The weft are living, self-aware fabric magic items, and no one is sure where they came from. Are the living cloaks and rugs an offshoot of cloakers? Are cloakers some kind of morlock offshoot of the weft? Are fabric magic items simply more prone to gaining self-awareness than other forms of eldritch items? Is there some artifact loom, somewhere in the galaxy, cranking out cloth-people?
Like androids, weft are constructs that have sufficient complexity to attract a soul. Also like androids, when a weft is old enough, it simply chooses to let its soul move on, it’s body briefly being an inert length of cloth that changes color in a process known as “dyeing,” before a new soul moves in, and a new weft person arises in the same body. No weft remembers its creation, and it is unclear if this is because all original weft dyed long ago, of because even a “newborn” weft doesn’t become self-aware until removed from its place of origin.
While the majority of weft appear to be carpets or cloaks and capes, some instead take the appearance of coats, sashes, shawls, curtains, and other fabric objects.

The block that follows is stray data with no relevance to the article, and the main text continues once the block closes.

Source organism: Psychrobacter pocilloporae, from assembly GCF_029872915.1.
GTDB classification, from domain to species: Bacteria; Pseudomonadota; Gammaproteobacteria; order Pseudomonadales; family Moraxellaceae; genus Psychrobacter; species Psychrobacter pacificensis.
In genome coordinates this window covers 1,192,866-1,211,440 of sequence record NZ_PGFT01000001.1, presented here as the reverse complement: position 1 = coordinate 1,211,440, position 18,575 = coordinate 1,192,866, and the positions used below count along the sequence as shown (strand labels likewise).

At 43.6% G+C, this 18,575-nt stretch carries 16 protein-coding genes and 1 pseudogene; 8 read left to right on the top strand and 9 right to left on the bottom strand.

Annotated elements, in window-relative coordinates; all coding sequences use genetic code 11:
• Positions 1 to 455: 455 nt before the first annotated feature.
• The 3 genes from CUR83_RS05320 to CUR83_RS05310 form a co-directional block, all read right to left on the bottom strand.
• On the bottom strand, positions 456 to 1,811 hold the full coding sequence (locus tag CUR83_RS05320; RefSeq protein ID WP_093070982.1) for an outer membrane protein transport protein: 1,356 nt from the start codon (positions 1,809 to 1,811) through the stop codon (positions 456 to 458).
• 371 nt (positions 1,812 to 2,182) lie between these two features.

Ability Modifiers +2 Dex, +2 Cha, -2 Wis
Hit Points 2
Size and Type
Weft are Small, Medium, or Large constructs with the magical subtype, though unlike other constructs, they have Constitution scores. This decision is made at character creation and can’t be changed.
Weft’s sensitive fibers grant them blindsense (vibration)—the ability to sense vibrations in the air—with a range of 30 feet.
In addition to being constructs and thus able to benefit from spells like make whole, weft count as living creatures for the purposes of magic healing effects that work on living creatures, though the number of Hit Points restored in such cases is halved. A character must use the Engineering skill (or a fabric creation/repair Profession skill) to perform the tasks of the Medicine skill on weft. Weft also heal naturally over time as living creatures do, and can benefit from magic or technology that can bring constructs back from the dead, as well as effects that normally can’t (such as raise dead).
Silent, Sign, and Limited Telepathy
Weft do not speak, but can hear normally and communicate through signed versions of the languages they know. Also, they can communicate telepathically with any creatures within 30 feet with whom they share a language. Conversing telepathically with multiple creatures simultaneously is just as difficult as listening to multiple people speak.